Book Reviews

Review: Into the Dying Light by Katy Rose Pool

Hot on the heels of yesterday’s review, I really enjoyed the dramatic conclusion to this fast-paced epic fantasy trilogy!

Book: Into the Dying Light by Katy Rose Pool

Publication date: 21st September 2021

Ownership: Review copy sent free of charge by Orbit Books. All opinions my own.

Content warnings: Violence, injury, and death, including suicide; blood magic including using others’ life force; death of loved ones/family and grief; references to physical and emotional abuse of children in past.

Following the destruction of the City of Mercy, an ancient god has been resurrected and sealed inside Beru’s body. Both are at the mercy of the Prophet Pallas, who wields the god’s powers to subjugate the Six Prophetic Cities. But every day, the god grows stronger, threatening to break free and sow untold destruction.

Meanwhile, far away from Pallas Athos, Anton learns to harness his full powers as a Prophet. Armed with the truth about how the original Prophets killed the god, Anton leads Jude, Hassan, and Ephyra on a desperate quest to the edge of the world. With time running out, the group’s tenuous alliance is beset by mounting danger, tumultuous romance, and most of all by a secret that Anton is hiding: a way to destroy the god at the price of an unbearable sacrifice. But the cost of keeping that secret might be their lives—and the lives of everyone in the Six Prophetic Cities.

I’m going to do my best to keep this spoiler-free for the previous two books, but as ever, it’s hard not to mention the characters who are still around, so if you want to be completely unaware of anything going into this series, this is your warning!

At the start of this book, two months have passed since the end of As the Shadow Rises, and things are… not going well for our group of reluctant allies. There’s very little I can tell you about the plot itself without spoiling one thing or another, so I’ll focus on the abstract stuff: I thought that the action got going much sooner in this book, and it was much clearer who was doing what and why they were doing it. There’s much less meandering about waiting for other characters to act, so they can get on with a single plan for saving the world, which I found way more fun to read. It meant I was much more excited to see the plan unfold (and all the moments it inevitably goes wrong, because you have to have some twists!) and kept my focus much better. I raced through this in two fairly short sittings, and it’s nearly 500 pages long. The ending was very satisfying, too, and left me with the sense of hope for the world that I love to find in fantasy – it’s not about a “happy” ending (as I say, no spoilers!), but a general vibe that not everything has to be unrelentingly bleak forever.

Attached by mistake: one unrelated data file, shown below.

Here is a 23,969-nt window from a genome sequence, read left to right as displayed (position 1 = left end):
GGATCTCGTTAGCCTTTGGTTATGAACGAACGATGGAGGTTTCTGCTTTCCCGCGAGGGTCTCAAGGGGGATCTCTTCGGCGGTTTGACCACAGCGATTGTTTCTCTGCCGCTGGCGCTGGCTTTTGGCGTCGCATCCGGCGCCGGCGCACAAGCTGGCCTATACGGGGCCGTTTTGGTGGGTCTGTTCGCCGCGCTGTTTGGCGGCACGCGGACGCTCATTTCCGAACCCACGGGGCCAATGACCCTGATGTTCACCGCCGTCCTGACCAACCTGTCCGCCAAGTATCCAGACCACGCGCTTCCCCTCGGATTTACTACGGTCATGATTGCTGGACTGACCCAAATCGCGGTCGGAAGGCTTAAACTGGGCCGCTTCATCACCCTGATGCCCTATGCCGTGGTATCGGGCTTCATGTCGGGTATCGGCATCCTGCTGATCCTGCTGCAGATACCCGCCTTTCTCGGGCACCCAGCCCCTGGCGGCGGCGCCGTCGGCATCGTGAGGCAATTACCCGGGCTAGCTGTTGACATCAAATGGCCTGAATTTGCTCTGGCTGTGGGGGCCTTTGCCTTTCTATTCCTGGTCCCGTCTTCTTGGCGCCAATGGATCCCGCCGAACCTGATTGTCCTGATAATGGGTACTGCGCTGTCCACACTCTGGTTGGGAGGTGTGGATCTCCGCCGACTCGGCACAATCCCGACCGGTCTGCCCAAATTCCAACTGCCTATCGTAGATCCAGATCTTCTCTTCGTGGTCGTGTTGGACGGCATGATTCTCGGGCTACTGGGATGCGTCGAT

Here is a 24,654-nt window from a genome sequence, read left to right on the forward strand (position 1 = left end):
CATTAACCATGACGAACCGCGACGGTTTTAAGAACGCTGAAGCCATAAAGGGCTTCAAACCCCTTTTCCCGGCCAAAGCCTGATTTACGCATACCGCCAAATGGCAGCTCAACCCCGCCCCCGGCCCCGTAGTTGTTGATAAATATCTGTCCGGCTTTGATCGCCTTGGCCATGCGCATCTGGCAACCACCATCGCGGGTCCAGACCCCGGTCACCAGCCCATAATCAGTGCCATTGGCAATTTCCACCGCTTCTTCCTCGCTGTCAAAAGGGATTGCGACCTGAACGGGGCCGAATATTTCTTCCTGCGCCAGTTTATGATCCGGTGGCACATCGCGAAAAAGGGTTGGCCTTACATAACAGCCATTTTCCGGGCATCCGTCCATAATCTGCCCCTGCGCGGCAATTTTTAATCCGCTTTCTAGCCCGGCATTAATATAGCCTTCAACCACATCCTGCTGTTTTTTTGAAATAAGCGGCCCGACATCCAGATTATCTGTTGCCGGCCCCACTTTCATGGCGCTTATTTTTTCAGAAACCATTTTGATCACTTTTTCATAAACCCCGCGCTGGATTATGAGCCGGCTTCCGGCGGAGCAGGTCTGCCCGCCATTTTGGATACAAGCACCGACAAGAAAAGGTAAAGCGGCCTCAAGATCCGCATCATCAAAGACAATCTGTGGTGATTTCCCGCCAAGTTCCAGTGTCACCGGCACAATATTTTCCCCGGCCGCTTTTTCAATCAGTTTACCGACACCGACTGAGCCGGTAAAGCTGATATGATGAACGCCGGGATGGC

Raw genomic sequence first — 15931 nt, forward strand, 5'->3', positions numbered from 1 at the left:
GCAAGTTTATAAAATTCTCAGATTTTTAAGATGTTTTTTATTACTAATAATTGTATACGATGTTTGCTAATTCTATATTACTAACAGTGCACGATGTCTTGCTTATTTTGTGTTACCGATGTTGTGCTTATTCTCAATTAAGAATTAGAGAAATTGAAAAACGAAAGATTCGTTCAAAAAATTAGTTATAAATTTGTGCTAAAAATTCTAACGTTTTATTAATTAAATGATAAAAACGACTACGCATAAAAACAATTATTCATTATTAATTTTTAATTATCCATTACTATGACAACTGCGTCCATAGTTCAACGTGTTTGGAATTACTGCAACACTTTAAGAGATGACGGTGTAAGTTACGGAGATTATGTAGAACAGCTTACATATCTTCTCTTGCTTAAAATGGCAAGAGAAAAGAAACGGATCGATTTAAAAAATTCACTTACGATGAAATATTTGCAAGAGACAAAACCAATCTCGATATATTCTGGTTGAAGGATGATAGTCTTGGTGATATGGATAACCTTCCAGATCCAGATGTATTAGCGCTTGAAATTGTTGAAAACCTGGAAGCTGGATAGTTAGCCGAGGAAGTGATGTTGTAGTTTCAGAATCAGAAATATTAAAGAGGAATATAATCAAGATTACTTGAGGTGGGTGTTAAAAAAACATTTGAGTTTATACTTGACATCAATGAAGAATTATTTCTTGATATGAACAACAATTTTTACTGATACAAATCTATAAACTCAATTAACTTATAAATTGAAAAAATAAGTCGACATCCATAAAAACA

Pulling the characters back onto one main plot line also made their emotional journeys feel more significant, and I loved some of the character development here, particularly Ephyra’s, since I didn’t click with her in the previous book. I did think it was a little too tidy that all five of our POV characters and all three of the other main characters made four neat couples; there’s a teeny bit of a love triangle across the series if you squint but it’s cut off hard, so don’t worry if this is a trope you hate! But it is very convenient to pair off the only eight people on the good side who have significant roles, and I think it’s part of what makes this feel more YA in tone – not the romance itself, which is done very nicely, but the fact that these characters don’t have much of a connection to the outer world. Among the eight of them, there’s a pair of sisters, and a different pair of brothers, so their connections are minimised even further – in fact, only one of our five POV characters gets a love interest that didn’t grow up with someone else in the group, and his is the storyline that’s the most separate from theirs anyway. I never got a sense that any of them had much of a life before the story kicked off, which is kind of necessary for the plot, but does make this feel a little shallower than something with a sprawling map of connections.

As I said in my review of As the Shadow Rises yesterday, though the subject matter isn’t light at all, the way the story is told is lighter than a lot of adult fantasy tomes. It’s heavy on the action and dialogue, and light on description and downtime. I think if you’re looking for a fast-paced and flashy epic fantasy that reads like an action movie, this series is going to be absolutely perfect for you. If you asked me on a random day about my fantasy preferences, I’d say I tend to be more in favour of an intricately-described world, but I read this series after a couple of very densely detailed fantasies, and it was the perfect palate cleanser – easy to fall into, and leaves you desperate for just one more chapter every time you mean to put it down. Four out of five cats!

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